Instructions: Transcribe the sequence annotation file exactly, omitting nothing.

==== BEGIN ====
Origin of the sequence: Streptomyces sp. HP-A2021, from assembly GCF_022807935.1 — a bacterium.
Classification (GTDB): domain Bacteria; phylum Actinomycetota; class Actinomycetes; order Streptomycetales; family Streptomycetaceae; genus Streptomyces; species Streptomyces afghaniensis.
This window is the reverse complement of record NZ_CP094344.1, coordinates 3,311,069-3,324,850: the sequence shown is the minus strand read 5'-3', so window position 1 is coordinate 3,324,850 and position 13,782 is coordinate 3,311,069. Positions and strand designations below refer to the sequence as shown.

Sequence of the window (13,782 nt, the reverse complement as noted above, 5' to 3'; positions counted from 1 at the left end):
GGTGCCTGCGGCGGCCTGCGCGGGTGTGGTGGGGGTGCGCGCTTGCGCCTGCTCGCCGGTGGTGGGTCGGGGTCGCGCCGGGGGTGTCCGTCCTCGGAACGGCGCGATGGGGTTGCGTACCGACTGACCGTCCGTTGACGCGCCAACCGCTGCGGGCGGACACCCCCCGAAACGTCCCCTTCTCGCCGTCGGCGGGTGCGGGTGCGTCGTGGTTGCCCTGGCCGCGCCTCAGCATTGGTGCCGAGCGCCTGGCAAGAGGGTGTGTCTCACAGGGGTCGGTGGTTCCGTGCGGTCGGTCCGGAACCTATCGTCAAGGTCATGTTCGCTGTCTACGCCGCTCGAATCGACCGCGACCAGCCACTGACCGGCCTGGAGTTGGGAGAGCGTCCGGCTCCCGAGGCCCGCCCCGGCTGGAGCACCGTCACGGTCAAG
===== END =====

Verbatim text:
Origin of the sequence: Streptomyces sp. HP-A2021, from assembly GCF_022807935.1 — a bacterium.
Classification (GTDB): domain Bacteria; phylum Actinomycetota; class Actinomycetes; order Streptomycetales; family Streptomycetaceae; genus Streptomyces; species Streptomyces afghaniensis.
This window is the reverse complement of record NZ_CP094344.1, coordinates 3,311,069-3,324,850: the sequence shown is the minus strand read 5'-3', so window position 1 is coordinate 3,324,850 and position 13,782 is coordinate 3,311,069. Positions and strand designations below refer to the sequence as shown.

Sequence of the window (13,782 nt, the reverse complement as noted above, 5' to 3'; positions counted from 1 at the left end):
GGTGCCTGCGGCGGCCTGCGCGGGTGTGGTGGGGGTGCGCGCTTGCGCCTGCTCGCCGGTGGTGGGTCGGGGTCGCGCCGGGGGTGTCCGTCCTCGGAACGGCGCGATGGGGTTGCGTACCGACTGACCGTCCGTTGACGCGCCAACCGCTGCGGGCGGACACCCCCCGAAACGTCCCCTTCTCGCCGTCGGCGGGTGCGGGTGCGTCGTGGTTGCCCTGGCCGCGCCTCAGCATTGGTGCCGAGCGCCTGGCAAGAGGGTGTGTCTCACAGGGGTCGGTGGTTCCGTGCGGTCGGTCCGGAACCTATCGTCAAGGTCATGTTCGCTGTCTACGCCGCTCGAATCGACCGCGACCAGCCACTGACCGGCCTGGAGTTGGGAGAGCGTCCGGCTCCCGAGGCCCGCCCCGGCTGGAGCACCGTCACGGTCAAG